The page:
Prompted by a near sixfold increase in Amazon rainforest clearing over the past year, the Brazilian government will form a cabinet post to monitor and respond to deforestation.
Brazil’s Minister for the Environment, Izabella Teixeira, announced the creation of the new cabinet post this week and confirmed that the move is in response to “alarming” increases in deforestation in the Amazon. Brazil’s space research agency, INPE, reported Wednesday that 593 square kilometers of rainforest were cleared between March and April this year, up from 103.5 square kilometers in the year-earlier period. Members of the Environmental Ministry, government specialists, and representatives of the states experiencing the most deforestation will staff the new cabinet post.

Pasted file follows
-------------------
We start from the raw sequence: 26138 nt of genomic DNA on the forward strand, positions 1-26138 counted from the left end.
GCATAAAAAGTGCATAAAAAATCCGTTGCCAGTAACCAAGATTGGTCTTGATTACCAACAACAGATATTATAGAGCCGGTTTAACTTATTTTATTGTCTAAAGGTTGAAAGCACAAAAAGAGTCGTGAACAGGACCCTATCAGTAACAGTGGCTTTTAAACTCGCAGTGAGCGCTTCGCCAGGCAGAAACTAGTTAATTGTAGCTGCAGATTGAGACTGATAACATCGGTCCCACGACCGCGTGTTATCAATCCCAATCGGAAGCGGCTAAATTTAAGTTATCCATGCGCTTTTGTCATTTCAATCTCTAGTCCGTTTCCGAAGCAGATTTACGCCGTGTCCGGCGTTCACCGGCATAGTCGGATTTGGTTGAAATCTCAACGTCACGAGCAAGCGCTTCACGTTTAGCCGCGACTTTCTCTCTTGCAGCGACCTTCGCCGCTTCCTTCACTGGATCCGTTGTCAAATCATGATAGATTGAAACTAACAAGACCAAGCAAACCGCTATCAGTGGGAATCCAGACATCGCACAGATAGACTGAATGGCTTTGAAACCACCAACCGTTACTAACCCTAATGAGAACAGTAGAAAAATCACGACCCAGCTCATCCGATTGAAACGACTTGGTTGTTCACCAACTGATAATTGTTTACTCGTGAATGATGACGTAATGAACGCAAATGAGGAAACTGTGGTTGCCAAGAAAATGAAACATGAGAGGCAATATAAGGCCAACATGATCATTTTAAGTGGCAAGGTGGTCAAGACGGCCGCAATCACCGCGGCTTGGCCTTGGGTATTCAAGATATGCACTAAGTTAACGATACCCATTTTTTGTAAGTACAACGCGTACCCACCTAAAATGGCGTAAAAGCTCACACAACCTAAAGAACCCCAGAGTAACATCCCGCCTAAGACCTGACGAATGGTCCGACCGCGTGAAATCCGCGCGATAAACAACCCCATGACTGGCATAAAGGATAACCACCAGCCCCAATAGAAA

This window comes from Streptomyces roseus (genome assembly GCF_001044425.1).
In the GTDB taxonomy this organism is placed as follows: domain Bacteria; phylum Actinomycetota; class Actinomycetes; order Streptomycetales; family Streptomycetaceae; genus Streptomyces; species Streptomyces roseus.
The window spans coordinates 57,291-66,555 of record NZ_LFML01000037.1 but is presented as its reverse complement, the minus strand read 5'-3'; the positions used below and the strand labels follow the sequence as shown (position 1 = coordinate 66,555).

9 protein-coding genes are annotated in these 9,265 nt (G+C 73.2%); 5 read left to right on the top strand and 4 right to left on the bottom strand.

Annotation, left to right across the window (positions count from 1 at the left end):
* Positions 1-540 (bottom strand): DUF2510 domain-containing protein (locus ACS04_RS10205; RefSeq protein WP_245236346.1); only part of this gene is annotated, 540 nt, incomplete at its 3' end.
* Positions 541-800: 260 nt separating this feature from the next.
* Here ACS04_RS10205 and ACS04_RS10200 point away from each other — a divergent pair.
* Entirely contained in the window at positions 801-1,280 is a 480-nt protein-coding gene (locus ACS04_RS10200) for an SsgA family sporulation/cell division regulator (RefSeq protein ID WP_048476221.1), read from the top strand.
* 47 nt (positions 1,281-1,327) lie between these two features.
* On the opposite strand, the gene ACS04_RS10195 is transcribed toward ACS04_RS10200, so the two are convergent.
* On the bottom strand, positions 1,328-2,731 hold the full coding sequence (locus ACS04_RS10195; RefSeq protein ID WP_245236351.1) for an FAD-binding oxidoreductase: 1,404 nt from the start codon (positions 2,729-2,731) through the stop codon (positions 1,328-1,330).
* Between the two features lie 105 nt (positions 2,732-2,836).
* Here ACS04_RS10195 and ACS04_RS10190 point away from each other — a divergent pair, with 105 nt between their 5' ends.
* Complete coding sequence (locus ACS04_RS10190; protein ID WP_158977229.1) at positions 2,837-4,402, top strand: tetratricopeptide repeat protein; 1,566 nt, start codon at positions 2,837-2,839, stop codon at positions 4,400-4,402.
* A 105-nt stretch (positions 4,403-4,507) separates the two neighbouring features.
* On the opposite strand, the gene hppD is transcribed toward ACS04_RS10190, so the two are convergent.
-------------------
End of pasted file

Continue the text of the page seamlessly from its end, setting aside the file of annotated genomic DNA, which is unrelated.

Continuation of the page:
Satellite images show that the increase in deforestation largely has largely occurred in the Amazonian state of Mato Grosso, which accounts for a quarter of Brazil’s soybean crop and a substantial proportion of the Amazon’s cattle production. Increased demand for these commodities coupled with relatively easy credit for these agricultural products encourages farmers to clear more rainforest..
Lax and inconsistent enforcement of environmental laws promises impunity for deforesters. Brazil’s Forest Code, now under debate, currently requires that 80 percent of individual landholdings remain forested. But this regulation is rarely followed in many areas of the Amazon due to food security needs on small landholdings, lack of land tenure in many areas, and known absence of law enforcement. Advocates for maintaining the current language of the Forest Code argue that lessening restrictions on deforestation will encourage further clearing on private properties that maintain forest. Supporters of reform say that reducing the 80 percent target could have a limited impact on new forest clearing provided law enforcement capabilities in the Amazon are strengthened.
Karimeh Moukaddem is mongabay.com’s writing intern for summer 2011.